1928 Whippet 4-door Sedan
On loan from: Floralee Ourada, Elm Creek, NE
Original cost: $535.00
Number made: 318,000, all models, 1928
Engine, etc.: 4 cyl.; 134 cu. in.; 31 hp; 100 in. wheelbase
The Whippet, named after a small fast dog, was a small, fast car built from 1927 through 1931 as a successor to the Overland which was produced by the Willys-Overland Company of Toledo, Ohio.
The Whippet had European styling and features found only in more expensive cars: 7-bearing crankshaft, full force-feed lubrication, silent timing chain, finger-tip controls (1929), and large 4-wheel brakes. The gas tank was in the rear rather than on the firewall for safety reasons. The fuel gauge was located on the left end of the tank.
The price was lowered in 1928 and several improvements were made. The sun visor was changed to a “military cadet” style which gave a wider range of vision. An automatic windshield wiper replaced the previous hand-operated type. The car also had “remote door controls” and contrasting “window reveals”. Rear view mirrors were standard on all closed models in 1928.
The Whippet was very economical on fuel as proven by George “Cannon Ball” Baker who drove a Whippet from Los Angeles to New York in 1926 in 14 days, a distance of 3,550 miles, and averaged 43.2 mpg. While it was economical, the speed its name suggested had to wait until introduction of the six cylinder model.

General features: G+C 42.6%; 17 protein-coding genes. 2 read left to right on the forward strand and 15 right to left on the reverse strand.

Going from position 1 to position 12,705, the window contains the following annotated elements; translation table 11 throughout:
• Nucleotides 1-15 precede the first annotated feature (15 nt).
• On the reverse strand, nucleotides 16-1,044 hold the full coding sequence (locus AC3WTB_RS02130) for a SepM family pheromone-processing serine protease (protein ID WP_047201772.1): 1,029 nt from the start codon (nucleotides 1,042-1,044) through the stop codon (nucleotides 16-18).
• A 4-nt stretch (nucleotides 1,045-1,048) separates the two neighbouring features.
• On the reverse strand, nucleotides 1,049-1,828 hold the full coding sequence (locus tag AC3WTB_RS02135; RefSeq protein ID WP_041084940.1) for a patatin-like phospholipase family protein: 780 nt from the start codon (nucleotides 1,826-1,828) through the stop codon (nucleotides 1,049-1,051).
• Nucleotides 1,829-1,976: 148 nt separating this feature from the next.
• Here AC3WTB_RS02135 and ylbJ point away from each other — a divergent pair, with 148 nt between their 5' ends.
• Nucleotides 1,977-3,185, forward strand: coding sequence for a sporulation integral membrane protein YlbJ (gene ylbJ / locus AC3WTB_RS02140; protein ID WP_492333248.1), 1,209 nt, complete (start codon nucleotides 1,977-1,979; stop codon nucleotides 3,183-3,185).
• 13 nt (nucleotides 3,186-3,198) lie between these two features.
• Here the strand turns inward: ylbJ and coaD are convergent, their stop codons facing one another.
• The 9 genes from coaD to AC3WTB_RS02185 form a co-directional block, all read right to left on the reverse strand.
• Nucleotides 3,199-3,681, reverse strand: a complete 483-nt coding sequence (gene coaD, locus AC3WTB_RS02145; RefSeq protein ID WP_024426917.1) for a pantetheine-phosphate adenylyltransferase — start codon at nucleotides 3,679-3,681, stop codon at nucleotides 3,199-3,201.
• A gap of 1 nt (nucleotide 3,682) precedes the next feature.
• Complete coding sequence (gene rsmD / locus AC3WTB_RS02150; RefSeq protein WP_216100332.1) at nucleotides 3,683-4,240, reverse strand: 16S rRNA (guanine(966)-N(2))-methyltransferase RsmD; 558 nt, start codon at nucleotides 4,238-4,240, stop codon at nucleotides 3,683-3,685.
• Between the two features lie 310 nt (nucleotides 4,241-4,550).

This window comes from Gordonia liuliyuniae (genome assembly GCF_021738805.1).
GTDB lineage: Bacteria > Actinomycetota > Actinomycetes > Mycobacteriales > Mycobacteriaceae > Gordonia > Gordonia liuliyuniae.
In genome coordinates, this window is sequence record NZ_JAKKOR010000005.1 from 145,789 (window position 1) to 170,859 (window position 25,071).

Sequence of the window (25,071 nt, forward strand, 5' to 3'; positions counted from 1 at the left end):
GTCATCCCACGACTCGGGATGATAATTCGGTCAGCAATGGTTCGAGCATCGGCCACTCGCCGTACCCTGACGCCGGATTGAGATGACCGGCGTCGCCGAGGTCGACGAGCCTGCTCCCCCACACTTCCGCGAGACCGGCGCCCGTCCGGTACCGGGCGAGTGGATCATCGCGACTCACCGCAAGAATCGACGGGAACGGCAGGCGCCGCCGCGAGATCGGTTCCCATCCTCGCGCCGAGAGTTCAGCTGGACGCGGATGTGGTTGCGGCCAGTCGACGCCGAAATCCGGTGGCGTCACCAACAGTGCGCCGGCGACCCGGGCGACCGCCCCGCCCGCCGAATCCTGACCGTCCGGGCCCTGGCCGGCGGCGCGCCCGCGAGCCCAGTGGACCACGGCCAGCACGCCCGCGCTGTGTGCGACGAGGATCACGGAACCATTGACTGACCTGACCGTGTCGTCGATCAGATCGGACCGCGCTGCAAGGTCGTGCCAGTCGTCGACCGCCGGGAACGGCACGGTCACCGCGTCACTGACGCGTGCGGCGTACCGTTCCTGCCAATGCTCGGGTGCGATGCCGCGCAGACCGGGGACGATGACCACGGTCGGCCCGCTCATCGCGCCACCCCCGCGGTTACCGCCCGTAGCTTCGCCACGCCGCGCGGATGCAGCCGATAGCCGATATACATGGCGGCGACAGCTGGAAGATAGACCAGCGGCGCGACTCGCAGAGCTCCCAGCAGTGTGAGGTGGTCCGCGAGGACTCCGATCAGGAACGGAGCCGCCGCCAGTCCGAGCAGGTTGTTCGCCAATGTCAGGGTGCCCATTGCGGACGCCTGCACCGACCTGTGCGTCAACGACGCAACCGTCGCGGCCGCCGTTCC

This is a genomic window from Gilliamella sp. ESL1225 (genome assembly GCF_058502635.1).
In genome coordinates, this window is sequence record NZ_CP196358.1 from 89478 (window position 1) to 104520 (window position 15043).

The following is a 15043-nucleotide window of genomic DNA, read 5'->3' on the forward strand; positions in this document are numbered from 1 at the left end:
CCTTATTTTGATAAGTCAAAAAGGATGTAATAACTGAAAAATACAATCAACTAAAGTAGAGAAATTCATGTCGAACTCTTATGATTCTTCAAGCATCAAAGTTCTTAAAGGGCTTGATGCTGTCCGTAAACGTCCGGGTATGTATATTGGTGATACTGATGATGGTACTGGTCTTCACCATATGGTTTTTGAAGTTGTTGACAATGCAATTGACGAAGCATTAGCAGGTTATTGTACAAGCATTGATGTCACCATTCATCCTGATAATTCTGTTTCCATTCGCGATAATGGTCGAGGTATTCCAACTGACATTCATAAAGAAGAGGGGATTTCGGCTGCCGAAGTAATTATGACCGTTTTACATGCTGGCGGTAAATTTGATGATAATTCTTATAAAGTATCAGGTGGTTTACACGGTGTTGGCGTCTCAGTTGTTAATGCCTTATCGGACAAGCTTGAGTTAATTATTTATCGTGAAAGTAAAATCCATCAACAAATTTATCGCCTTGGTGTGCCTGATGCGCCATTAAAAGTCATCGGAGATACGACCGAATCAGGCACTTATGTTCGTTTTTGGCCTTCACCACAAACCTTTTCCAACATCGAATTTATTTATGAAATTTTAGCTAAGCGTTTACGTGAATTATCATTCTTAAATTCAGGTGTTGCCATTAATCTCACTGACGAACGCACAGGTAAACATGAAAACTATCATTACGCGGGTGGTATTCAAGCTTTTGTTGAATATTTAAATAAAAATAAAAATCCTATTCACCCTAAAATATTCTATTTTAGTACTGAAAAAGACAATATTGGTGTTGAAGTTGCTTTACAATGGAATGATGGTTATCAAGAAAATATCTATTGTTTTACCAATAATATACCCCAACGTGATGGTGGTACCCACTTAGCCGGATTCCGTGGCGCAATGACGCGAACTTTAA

When the 6-cylinder was introduced in 1927, the Whippet Six completed a 24-hour endurance run at the Indianapolis Motor Speedway with an average speed of 56.52 mph, a new record for American stock cars costing under $1,000.00. It was advertised as “The world’s lowest priced six”.
The Whippet got off to a good start in 1927, selling 110,000 cars its first year. Continued success helped pull the Willys-Overland company into third place in sales in 1928, behind Ford and Chevrolet, with 315,000 Whippets sold in 1928. It was a pioneer in offering a convertible with wind-up windows rather than drafty side curtains.
Willy-Overland was one of the first manufacturers to recognize the importance of exporting and by the early teens was selling cars in 37 countries. It had a factory in Toronto which built both left- and right-hand drive models, for export to Australia and New Zealand.
Although the Whippet did very well for Willys-Overland the company suffered badly with the 1929 stock market crash and ensuing Depression. The company shifted its emphasis to a lower priced model, the Willys 77, actually a reworked Whippet, and discontinued the Whippet in 1931.
The Toronto operation ceased production of Willys cars in 1933. Production in the U. S. was revived later with production of hundreds of thousands of Jeeps during World War II. The Whippet’s very durable and sturdy engine was used in Jeep vehicles.
Willys-Overland was taken over by Kaiser in 1953, then by American Motors in 1970, and Chrysler in 1987.
Original brochure and manual (for 1929 Whippet):
http://www.oldcarbrochures.com/static/NA/Willys%20Overland/1929%20Willys-Overland/1929%20Whippet%20Operator%20Manual/dirindex.html (Original 1929 Whippet Operator Manual)